Of course most big clubs have to deal with such drama on a year-to-year basis and, yes, having Ozil and Alexis Sanchez still in town was completely avoidable. But the idea that Ozil could leave, for free, to Manchester United? We’re sure Gooners the world over will be thrilled with the gossip.

MLS Decision Day preview: Much at stake

Jonathan Hayward/The Canadian Press via AP
Leave a comment

Four teams can claim a Western Conference second round berth, while four more can earn a valuable first-round bye in the East.

Yep, there’s plenty to play for beyond the West’s final playoff spot Sunday during Major League Soccer’s Decision Day, when every team will take the pitch for 4 p.m. ET kickoffs.

[ MORE: Conte feels pressure ]

Here’s what we do know regarding the playoffs:

  1. Supporters’ Shield winning Toronto FC gets a first round bye, while No. 6 seed New York Red Bulls are headed to the road for a first round playoff
  2. New England, Montreal, Philadelphia, Orlando, DC, Minnesota, Colorado, and LA will not make the playoffs
  3. Full stop.

So, yes, this will be fun.

First, let’s look at the Eastern Conference Standings ahead of Sunday’s extravaganza:

Eastern Conference
Team GP W D L GF GA GD Home Away PTS
Toronto FC 33 20 8 5 72 35 37 13-3-1 7-5-4 68
x – New York City FC 33 16 8 9 54 41 13 10-4-2 6-4-7 56
x – Chicago 33 16 7 10 61 44 17 12-3-2 4-4-8 55
x – Atlanta 33 15 9 9 68 38 30 11-2-3 4-7-6 54
x – Columbus 33 16 5 12 51 47 4 12-2-3 4-3-9 53
x – New York 33 13 8 12 51 46 5 9-6-2 4-2-10 47

— New York City FC controls its bye destiny, though Columbus could join them on 56 points and would pass them on tiebreakers (wins).

— If that happens, Chicago could claim the second bye with a win or draw in Houston (The Fire owns the goal differential tiebreaker).

— If New York City and Chicago lose or draw, Atlanta could finish second with a home win over TFC.

— Columbus can finish second with a win and non-wins for Chicago and Atlanta.

Western Conference
Team GP W D L GF GA GD Home Away PTS
x – Vancouver 33 15 7 11 49 47 2 9-5-3 6-2-8 52
x – Portland 33 14 8 11 58 49 9 10-4-2 4-4-9 50
x – Seattle 33 13 11 9 49 39 10 10-5-1 3-6-8 50
x – Sporting KC 33 12 13 8 39 27 12 10-6-1 2-7-7 49
x – Houston 33 12 11 10 54 45 9 11-4-1 1-7-9 47
San Jose 33 12 7 14 36 58 -22 9-5-2 3-2-12 43
FC Dallas 33 10 13 10 43 47 -4 7-7-2 3-6-8 43
Real Salt Lake 33 12 6 15 47 54 -7 8-4-4 4-2-11 42

Byes

— Vancouver finishes first with a win or draw at Portland. The ‘Caps could finish as low as third with a loss to Portland and a Seattle win versus Colorado.

— Portland finishes first — and wins the Cascadia Cup — with a win over visiting Vancouver.

— Seattle can claim a first round bye with a win over visiting Colorado and a Vancouver win over Portland.

— Sporting KC can finish second with a win at Real Salt Lake and non-wins for Portland and Seattle.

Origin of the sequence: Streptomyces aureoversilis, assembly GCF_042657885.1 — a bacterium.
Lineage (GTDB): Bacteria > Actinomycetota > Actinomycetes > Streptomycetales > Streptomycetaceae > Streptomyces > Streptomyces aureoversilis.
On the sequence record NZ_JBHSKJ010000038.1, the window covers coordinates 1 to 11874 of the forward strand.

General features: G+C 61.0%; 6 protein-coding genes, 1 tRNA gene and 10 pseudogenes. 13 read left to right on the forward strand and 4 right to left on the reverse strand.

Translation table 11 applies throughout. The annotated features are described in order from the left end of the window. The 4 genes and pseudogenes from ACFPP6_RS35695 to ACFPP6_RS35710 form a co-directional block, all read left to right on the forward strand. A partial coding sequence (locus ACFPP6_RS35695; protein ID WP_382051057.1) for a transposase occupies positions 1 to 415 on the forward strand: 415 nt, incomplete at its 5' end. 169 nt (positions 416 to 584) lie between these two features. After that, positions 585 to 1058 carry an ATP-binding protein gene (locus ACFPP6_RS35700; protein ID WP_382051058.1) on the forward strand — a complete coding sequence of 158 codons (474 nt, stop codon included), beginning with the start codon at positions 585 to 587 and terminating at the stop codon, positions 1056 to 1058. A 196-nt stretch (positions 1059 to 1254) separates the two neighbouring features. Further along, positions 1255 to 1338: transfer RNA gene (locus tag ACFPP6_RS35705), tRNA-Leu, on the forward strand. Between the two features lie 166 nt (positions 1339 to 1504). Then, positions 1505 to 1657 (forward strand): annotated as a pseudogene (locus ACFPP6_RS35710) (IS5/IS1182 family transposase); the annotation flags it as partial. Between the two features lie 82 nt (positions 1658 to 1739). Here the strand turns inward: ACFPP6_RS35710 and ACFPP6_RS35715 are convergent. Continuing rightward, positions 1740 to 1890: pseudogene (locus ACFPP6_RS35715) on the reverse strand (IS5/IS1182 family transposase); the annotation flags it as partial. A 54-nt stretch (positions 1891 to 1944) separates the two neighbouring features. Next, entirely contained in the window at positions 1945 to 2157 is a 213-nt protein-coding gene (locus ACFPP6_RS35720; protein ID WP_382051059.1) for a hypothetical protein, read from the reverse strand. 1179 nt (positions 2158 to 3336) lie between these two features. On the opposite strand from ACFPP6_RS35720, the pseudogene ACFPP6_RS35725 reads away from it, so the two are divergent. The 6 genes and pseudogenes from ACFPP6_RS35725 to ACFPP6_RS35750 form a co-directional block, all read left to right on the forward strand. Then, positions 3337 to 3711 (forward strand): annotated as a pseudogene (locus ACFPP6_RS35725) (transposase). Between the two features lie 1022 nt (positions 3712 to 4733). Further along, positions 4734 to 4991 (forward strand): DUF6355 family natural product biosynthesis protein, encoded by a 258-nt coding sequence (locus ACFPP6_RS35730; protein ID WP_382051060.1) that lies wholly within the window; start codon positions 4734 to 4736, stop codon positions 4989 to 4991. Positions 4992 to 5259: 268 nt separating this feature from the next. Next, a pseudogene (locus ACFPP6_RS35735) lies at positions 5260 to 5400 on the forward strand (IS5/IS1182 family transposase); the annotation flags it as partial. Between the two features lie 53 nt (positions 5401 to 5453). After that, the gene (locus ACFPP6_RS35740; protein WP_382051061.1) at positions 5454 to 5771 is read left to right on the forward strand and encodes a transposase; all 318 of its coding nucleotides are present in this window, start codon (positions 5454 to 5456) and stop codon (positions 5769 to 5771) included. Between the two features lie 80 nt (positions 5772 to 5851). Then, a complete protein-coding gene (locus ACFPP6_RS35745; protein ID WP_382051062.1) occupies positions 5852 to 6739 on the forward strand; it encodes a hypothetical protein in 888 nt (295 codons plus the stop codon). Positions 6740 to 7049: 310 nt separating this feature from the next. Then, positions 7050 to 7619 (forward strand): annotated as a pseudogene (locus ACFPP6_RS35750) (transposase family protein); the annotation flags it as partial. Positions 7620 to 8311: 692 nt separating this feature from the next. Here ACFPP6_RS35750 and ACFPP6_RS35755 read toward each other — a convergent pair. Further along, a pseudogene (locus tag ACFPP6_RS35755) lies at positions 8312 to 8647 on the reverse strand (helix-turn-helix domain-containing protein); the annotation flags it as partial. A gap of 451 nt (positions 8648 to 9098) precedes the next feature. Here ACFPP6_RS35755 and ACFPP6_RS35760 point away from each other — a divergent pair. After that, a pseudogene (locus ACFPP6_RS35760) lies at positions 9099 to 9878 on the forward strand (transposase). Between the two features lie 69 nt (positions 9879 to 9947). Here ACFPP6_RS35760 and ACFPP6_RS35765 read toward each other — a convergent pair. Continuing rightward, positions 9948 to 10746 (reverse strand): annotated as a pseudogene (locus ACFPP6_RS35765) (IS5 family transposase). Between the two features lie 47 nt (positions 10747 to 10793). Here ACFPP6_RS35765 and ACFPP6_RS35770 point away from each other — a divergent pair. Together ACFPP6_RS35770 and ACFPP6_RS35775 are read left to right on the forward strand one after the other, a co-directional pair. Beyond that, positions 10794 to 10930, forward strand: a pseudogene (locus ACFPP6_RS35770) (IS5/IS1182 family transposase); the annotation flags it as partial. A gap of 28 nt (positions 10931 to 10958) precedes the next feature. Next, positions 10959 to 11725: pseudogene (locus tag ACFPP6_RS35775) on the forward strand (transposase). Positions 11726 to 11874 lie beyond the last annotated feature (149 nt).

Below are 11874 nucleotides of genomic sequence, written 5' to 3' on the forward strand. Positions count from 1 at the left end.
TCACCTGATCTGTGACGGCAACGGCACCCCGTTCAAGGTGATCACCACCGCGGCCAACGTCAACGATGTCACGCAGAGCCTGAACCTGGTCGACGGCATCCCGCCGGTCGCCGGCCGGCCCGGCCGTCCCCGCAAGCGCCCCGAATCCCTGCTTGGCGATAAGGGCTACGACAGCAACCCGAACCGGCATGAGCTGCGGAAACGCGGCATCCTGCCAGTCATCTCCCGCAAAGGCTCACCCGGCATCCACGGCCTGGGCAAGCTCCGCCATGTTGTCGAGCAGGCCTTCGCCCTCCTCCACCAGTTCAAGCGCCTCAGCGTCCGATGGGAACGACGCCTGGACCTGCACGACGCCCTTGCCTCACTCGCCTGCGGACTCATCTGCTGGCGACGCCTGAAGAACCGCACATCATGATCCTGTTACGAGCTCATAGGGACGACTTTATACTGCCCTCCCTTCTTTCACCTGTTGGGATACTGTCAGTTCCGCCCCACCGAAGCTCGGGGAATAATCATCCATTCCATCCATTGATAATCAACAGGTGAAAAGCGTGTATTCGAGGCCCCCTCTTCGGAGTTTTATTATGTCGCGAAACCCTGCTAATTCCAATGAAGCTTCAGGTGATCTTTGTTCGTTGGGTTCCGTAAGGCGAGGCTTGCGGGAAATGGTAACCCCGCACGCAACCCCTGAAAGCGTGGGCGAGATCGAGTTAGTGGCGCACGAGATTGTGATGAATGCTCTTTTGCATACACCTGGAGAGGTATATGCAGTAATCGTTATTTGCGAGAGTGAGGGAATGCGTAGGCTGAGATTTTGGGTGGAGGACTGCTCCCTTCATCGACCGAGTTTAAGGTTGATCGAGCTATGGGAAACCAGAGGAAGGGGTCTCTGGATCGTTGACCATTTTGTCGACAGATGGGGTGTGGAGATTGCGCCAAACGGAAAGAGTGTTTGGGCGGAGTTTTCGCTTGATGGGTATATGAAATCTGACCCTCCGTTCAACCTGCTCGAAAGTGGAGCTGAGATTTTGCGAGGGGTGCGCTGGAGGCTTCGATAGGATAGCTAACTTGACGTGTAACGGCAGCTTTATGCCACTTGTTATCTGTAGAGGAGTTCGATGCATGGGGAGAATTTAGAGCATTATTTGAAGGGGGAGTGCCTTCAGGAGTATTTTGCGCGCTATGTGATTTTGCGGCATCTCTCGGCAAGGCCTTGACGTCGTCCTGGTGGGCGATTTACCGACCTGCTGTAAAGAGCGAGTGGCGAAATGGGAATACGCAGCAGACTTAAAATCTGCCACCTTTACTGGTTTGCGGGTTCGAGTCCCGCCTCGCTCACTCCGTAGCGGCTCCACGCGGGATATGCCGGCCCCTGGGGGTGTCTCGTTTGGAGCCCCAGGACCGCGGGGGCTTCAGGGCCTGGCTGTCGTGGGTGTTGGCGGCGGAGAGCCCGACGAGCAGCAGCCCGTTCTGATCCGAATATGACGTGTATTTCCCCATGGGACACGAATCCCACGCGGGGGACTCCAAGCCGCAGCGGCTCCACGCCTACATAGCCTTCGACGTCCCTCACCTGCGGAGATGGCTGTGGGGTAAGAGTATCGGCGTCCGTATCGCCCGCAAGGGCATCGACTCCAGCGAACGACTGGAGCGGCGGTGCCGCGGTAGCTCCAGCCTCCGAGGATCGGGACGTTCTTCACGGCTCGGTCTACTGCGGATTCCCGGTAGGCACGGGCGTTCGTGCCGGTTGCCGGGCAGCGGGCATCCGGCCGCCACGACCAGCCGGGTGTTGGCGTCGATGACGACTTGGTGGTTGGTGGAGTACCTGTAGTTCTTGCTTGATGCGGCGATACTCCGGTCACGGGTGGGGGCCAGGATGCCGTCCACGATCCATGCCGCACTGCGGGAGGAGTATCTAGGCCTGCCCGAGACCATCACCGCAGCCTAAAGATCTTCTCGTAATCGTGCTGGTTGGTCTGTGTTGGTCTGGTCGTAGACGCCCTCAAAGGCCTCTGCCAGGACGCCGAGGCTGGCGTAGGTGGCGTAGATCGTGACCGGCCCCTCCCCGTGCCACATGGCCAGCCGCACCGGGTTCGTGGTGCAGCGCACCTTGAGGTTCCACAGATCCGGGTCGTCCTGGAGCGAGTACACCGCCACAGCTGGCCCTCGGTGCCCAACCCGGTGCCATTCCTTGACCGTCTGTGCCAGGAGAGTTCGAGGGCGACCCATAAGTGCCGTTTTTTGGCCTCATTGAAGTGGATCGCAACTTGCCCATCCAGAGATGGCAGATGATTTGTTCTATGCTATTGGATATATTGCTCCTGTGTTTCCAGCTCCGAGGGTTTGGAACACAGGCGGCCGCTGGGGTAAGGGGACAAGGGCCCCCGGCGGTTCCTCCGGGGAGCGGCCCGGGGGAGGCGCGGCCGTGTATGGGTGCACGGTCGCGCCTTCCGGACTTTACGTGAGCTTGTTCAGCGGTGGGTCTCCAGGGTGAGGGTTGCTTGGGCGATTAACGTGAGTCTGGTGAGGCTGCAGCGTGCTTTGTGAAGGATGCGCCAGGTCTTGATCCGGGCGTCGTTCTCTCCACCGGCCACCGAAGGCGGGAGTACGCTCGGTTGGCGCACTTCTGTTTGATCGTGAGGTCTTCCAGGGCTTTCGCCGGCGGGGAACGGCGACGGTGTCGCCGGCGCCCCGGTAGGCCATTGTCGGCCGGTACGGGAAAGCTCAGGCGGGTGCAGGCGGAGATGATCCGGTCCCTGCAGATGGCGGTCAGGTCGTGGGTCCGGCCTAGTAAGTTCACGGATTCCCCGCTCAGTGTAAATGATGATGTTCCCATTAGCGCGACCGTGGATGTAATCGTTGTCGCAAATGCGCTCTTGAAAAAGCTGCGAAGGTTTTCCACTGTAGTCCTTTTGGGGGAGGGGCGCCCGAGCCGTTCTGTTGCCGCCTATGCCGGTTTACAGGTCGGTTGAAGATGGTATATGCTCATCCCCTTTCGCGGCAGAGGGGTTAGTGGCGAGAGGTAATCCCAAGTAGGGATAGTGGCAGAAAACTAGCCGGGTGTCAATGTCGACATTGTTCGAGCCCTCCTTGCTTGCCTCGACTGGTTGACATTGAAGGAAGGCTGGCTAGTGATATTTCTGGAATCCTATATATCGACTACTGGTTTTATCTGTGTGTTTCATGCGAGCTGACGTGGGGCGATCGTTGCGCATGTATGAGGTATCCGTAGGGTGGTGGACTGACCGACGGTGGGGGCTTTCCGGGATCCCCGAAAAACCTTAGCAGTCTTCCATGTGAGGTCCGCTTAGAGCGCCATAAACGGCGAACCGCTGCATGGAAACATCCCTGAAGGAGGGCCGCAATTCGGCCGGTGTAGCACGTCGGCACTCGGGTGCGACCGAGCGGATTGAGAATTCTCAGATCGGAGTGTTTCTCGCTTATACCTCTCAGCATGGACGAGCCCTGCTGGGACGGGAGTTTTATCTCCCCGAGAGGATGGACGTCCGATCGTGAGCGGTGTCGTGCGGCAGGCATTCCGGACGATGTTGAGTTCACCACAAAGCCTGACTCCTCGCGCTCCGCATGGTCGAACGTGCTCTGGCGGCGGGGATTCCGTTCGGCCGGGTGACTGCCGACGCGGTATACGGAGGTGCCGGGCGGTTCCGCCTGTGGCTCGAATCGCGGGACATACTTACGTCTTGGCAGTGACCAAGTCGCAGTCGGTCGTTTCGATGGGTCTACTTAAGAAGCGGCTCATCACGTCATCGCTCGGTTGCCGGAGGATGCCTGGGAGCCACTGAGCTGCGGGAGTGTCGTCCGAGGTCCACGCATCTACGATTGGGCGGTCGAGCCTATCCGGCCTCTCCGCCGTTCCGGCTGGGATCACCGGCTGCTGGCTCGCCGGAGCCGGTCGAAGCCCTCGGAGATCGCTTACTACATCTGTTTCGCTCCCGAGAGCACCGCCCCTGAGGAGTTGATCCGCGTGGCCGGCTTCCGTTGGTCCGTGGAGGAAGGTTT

Final playoff spot

— San Jose claims the sixth seed with a home win over Minnesota. They can also finish sixth with a draw joined by non-wins for FC Dallas at home to LA and Real Salt Lake at home versus SKC.

— FC Dallas claims the sixth seed with a win over LA and a San Jose draw or loss versus Minnesota. FCD gets sixth with a draw, and a San Jose loss coupled with a RSL loss or draw versus SKC.

—  Real Salt Lake gets sixth with a win over SKC, and non-wins from San Jose and Dallas. RSL could also get sixth with a draw and losses for San Jose and Dallas.

(Photo by Peter G. Aiken/Getty Images)

Schedule
FC Dallas vs. LA Galaxy
DC United vs. New York Red Bulls
San Jose vs. Minnesota United
Real Salt Lake vs. Sporting KC
Houston vs. Chicago
Seattle vs. Colorado
Philadelphia vs. Orlando City
Portland vs. Vancouver
Montreal vs. New England
New York City vs. Columbus
Atlanta vs. Toronto

Predictions

— NYCFC hangs on for a draw against Columbus, earning a bye, leaving Chicago to host New York Red Bulls and Atlanta off to Columbus for the first round of the playoffs (We have Toronto beating Atlanta on Sunday).

— Vancouver and Portland draw, while Seattle beats Colorado. The ‘Caps and Sounders get byes, while Seattle takes back the Cascadia Cup.

— San Jose beats Minnesota, gaining the West’s sixth seed. The Quakes head to Portland for the first round, while SKC hosts Houston.

Conte feels pressure, but “most important thing is to work”

Photo by Dan Mullan/Getty Images
Leave a comment

Chelsea has sputtered a bit in its bid to repeat as Premier League champions, though this isn’t quite “stop me if you’ve heard this one before.”

The Blues sit fifth in the Premier League table with 13 points, nine behind leaders Manchester City, and tossed away a 2-0 lead before rallying to draw Roma at midweek.

The Blues host fourth-placed Watford to kick off Saturday’s Premier League action at 7:30 a.m. ET Saturday (Watch live on NBCSN and online via NBCSports.com)

[ MORE: West Ham 0-3 Brighton ]

And while fans are frustrated with the plan, Chelsea was in 15th at the end of October during Jose Mourinho’s ill-fated follow-up to the 2014-15 Premier League title.

Still, manager Antonio Conte feels their pain, although he’s satisfied with the effort. From Chelsea’s official site:

“Do I feel the pressure? Every manager feels pressure, but I try to give all of myself into my job, so I’m happy when I go home because I know in every moment I give all of myself for the fans, the players and the club. In football you know anything can happen, but the most important thing is to work.”

Chelsea may not look as good as Man City or Manchester United, but is still well-positioned to finish amongst the leaders and is leading a very difficult UCL group with Roma and Atletico Madrid. Things are fine, but the gossip storm just won’t leave Conte and his future at Chelsea alone (Thanks, Italian press).